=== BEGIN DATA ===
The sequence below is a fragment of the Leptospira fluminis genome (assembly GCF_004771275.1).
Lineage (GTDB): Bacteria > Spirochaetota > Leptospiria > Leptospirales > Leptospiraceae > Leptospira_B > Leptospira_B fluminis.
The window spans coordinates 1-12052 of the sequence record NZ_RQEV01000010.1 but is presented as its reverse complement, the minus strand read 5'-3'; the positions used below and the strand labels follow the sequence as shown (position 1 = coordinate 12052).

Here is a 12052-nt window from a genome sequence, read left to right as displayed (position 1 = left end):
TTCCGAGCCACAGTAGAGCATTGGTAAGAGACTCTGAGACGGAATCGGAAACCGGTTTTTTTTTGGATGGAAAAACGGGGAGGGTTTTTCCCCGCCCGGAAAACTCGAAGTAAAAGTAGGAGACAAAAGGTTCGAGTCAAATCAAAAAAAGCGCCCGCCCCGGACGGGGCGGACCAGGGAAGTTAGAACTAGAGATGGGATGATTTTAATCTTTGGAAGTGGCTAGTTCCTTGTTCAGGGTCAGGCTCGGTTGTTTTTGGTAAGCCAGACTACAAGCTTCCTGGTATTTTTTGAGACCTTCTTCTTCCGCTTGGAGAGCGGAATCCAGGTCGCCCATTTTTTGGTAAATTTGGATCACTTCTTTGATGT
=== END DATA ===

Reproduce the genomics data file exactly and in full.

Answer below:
The sequence below is a fragment of the Leptospira fluminis genome (assembly GCF_004771275.1).
Lineage (GTDB): Bacteria > Spirochaetota > Leptospiria > Leptospirales > Leptospiraceae > Leptospira_B > Leptospira_B fluminis.
The window spans coordinates 1-12052 of the sequence record NZ_RQEV01000010.1 but is presented as its reverse complement, the minus strand read 5'-3'; the positions used below and the strand labels follow the sequence as shown (position 1 = coordinate 12052).

Here is a 12052-nt window from a genome sequence, read left to right as displayed (position 1 = left end):
TTCCGAGCCACAGTAGAGCATTGGTAAGAGACTCTGAGACGGAATCGGAAACCGGTTTTTTTTTGGATGGAAAAACGGGGAGGGTTTTTCCCCGCCCGGAAAACTCGAAGTAAAAGTAGGAGACAAAAGGTTCGAGTCAAATCAAAAAAAGCGCCCGCCCCGGACGGGGCGGACCAGGGAAGTTAGAACTAGAGATGGGATGATTTTAATCTTTGGAAGTGGCTAGTTCCTTGTTCAGGGTCAGGCTCGGTTGTTTTTGGTAAGCCAGACTACAAGCTTCCTGGTATTTTTTGAGACCTTCTTCTTCCGCTTGGAGAGCGGAATCCAGGTCGCCCATTTTTTGGTAAATTTGGATCACTTCTTTGATGT